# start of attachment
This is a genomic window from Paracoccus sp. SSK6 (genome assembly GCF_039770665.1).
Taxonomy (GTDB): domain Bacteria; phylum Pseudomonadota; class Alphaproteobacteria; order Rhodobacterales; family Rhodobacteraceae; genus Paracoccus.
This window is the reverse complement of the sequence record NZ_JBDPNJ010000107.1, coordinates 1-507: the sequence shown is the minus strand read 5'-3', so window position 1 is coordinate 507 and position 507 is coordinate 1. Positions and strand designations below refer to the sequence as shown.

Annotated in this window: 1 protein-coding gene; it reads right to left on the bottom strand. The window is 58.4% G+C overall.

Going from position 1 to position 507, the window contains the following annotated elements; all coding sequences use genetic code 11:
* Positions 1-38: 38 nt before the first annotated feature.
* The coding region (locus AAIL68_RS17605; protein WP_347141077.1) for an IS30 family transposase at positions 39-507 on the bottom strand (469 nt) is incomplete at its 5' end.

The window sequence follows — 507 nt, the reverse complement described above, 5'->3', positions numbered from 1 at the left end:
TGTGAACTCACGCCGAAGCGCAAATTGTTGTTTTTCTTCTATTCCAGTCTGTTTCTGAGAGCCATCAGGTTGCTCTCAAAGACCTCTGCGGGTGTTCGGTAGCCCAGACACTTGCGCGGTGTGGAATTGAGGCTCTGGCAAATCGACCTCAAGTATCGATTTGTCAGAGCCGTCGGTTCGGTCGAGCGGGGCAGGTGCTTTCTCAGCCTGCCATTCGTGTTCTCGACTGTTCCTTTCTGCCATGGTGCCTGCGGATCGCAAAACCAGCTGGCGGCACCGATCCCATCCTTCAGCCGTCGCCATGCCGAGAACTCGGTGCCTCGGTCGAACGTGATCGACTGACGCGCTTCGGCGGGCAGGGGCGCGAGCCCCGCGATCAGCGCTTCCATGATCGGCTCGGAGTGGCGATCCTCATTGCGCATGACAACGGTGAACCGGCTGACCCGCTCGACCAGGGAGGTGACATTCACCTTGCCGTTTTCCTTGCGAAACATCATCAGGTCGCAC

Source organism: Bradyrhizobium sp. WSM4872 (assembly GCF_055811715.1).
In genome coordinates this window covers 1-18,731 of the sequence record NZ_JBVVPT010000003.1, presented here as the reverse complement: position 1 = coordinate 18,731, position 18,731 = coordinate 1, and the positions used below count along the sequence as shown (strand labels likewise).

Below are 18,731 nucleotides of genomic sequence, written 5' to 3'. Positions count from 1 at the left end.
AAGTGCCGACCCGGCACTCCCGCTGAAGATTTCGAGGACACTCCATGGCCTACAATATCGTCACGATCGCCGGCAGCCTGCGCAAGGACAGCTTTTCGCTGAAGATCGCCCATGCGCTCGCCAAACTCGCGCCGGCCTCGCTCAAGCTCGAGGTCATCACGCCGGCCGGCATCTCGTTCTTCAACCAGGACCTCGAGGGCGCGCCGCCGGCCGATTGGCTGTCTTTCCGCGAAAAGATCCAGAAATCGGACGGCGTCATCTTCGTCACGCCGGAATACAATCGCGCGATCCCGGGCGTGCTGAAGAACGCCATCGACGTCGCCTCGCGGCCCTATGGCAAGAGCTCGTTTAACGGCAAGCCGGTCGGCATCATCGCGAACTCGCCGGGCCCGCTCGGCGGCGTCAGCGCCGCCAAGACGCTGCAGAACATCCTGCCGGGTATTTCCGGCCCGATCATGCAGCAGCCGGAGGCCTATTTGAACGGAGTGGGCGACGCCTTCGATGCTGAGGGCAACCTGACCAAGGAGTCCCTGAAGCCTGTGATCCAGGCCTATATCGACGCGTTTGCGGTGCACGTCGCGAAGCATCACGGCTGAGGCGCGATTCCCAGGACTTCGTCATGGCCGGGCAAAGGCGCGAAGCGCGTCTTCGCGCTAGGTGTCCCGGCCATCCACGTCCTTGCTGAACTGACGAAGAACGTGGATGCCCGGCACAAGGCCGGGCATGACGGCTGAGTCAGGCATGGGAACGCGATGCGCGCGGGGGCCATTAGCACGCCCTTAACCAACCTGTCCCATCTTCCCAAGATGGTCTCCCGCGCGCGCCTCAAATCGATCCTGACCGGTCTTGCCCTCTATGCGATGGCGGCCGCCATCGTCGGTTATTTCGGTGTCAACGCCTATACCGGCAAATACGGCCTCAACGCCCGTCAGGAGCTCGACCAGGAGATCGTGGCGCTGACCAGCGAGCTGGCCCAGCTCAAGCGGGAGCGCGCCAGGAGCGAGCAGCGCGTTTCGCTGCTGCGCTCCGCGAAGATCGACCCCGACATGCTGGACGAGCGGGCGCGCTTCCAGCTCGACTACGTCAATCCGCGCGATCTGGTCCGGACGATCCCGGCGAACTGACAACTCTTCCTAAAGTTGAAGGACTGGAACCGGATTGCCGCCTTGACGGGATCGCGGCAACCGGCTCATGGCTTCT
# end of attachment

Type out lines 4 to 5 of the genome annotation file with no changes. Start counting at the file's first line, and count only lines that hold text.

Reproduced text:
Annotated in this window: 1 protein-coding gene; it reads right to left on the bottom strand. The window is 58.4% G+C overall.

Going from position 1 to position 507, the window contains the following annotated elements; all coding sequences use genetic code 11: